The Christian Exodus From Iraq
from the May 19, 2009 eNews issue
The body of a Christian boy was discovered last week in a village outside Mosul, his body riddled with bullets. Five-year-old Tony Adwar Shawell was kidnapped on May 5 and was later executed by a group that had demanded $50,000 for his ransom. Just a week earlier, on April 27th, three Christians were shot to death in their homes in Kirkuk. These are just some of the latest attacks against Christians in Iraq, where some of the oldest Christian communities on earth are disappearing in response to lawlessness and religiously motivated violence.
According to the last Iraqi census, there were about 1.4 million Christians in Iraq in 1987. Today, the US State Dept estimates that number has dropped to around 550,000, and the German Catholic relief organization Kirche in Not suggests that the number is even lower, perhaps 400,000. In a country of about 28 million, that's quite a small minority. Despite (or because of) their small numbers, the peaceful Assyrian Christian community has been energetically targeted for attack in the wake of the relative anarchy since the 2003 invasion of Iraq.
Richard Hrair Dekmejian, a USC professor who was born in Syria and studies the Middle East, blames Islamic fundamentalism for much of the violence. "These are pre-Muslim communities in Iraq, and they're being uprooted en masse," he said.
Christians did not have full rights under Saddam Hussein, but there was relative stability in the country. And while Christians were not able to take jobs in the military or security fields or high levels of government, they were often well educated and became doctors or engineers or civil servants and made up a significant portion of Iraq's middle class.
With the rise of violence directed at them, hundreds of thousands of Iraq's Christians have fled to other countries and usually aren't worried about going back. Many have relocated to Syria or Jordan where they wait in refugee camps. Others have emigrated to the United States or South America.
The rise in Islamic conservatism in Iraq has fueled the Christian exodus. "I hope to leave for any other place in the world," said Sheeran Surkon, a 27-year-old Iraqi woman. In 2004, Surkon escaped from Iraq to Syria after her life was threatened, her father disappeared, and somebody blew up her beauty shop. She has no interest in returning to Iraq. "How can I live there as a woman?" she asked.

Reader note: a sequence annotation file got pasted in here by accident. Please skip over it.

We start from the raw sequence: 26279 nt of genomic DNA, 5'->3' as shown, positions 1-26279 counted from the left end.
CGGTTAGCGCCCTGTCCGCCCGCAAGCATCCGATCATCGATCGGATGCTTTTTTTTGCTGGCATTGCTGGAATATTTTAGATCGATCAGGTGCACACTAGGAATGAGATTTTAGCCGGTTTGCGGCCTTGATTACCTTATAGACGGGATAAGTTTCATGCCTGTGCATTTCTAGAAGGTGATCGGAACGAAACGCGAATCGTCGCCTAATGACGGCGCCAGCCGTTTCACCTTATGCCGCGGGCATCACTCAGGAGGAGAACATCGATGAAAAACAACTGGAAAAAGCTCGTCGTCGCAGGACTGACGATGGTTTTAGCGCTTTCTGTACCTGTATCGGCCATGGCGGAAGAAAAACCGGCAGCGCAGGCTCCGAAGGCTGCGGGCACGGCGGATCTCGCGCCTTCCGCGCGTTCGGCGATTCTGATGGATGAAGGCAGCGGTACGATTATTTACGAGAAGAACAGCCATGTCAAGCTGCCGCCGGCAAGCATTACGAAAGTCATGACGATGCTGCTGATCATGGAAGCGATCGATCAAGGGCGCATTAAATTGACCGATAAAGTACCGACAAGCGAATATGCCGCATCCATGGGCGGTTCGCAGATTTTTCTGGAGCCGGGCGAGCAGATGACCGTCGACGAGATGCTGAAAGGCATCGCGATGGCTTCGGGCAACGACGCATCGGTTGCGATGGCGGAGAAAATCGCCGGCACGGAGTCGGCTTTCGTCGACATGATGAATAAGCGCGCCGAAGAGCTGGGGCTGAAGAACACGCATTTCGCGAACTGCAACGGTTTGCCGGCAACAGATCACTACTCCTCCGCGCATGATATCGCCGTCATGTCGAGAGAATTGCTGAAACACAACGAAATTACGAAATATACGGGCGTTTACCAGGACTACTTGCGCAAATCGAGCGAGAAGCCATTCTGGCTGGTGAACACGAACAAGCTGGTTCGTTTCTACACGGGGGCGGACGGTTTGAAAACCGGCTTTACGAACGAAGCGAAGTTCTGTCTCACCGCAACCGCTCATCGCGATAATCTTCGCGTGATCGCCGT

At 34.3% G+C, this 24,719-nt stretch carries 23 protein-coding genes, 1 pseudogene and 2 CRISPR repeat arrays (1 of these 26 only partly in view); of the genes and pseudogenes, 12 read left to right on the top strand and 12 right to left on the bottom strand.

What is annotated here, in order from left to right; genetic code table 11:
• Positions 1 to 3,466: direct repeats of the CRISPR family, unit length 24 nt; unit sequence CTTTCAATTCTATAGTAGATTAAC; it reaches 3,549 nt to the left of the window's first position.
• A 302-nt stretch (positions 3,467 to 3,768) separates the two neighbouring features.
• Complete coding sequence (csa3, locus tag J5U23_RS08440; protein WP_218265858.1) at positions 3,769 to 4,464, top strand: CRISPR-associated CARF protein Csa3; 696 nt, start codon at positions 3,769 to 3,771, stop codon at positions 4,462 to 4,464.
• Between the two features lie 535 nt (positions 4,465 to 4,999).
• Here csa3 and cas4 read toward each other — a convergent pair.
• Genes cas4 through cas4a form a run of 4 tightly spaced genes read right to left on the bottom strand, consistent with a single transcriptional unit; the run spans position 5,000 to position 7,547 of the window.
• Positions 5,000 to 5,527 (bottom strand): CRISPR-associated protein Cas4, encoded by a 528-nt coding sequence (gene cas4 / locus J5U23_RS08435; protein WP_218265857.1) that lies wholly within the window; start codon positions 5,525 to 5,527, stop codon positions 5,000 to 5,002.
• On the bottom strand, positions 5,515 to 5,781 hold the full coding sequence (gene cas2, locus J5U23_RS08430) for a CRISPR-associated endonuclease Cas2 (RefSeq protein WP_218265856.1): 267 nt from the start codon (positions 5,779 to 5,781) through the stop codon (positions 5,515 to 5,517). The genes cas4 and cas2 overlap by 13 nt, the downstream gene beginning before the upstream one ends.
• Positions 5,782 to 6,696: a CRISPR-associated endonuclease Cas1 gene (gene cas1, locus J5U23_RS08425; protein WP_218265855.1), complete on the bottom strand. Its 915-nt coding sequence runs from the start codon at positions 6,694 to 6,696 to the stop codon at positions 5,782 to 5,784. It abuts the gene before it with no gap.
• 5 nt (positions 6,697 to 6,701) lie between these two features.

Islamic fundamentalism is not the only motivation for attacking Christians. Greed is also a problem. Christians are considered wealthy, or are often believed to have wealthy relatives in other countries, and are regularly kidnapped for ransoms. Families have complained that when they pay the ransom money to the kidnappers, they are seen by US officials as supporting terrorists.
Even the liberal publication The Huffington Post has printed an article on the shameful treatment of the Middle East's Christians, saying, "No community today is so targeted by violent thugs for no reason other than sheer bigotry as are the Christians of Iraq. They have had their churches bombed and their priests kidnapped and murdered and yet they persevere with dignity and passive resistance. The Christian community in Iraq do not take to armed conflict and violence against the criminals who want to drive them out..."
Christians are not only leaving Iraq, however. Across the Middle East, believers are leaving historically Christian areas to escape persecution and violence. In fact, the success of Christian education contributes greatly to their ability to get out. According to CNN: "For generations, church-run schools in the Holy Land have turned out Christians who are well-educated, prosperous, and fluent in Western languages. A 2005 study in Bethlehem, where the Christian percentage of the population has fallen from 80 to 20 percent, concluded that Christians' middle-class status and higher education were the most important contributors to their emigration."
Some observers note that Arab Christians have had influence on the social, political and economic affairs of the Middle East, despite their minority status. If they leave, peace and stability might just leave with them.
While thousands of atrocities have been committed against Iraq's Christians, the death of little five-year-old Tony Adwar Shawell is particularly tragic; it demonstrates the level of the horror and depravity being faced in Iraq.
Jonathan Racho, the International Christian Concern regional manager for Africa and the Middle East, commented, "This latest unconscionable act indicates the deteriorating situation for Christian minorities in Iraq. It is also a clear sign of the danger that all Iraqi Christians face in the country. We call upon the Iraqi and the United States government to put an end to the systematic extermination of Christians from Iraq."
When President Barack Obama addresses the Muslim world on June 4, it would be appropriate for him to speak out in defense of the Middle East's Christian communities.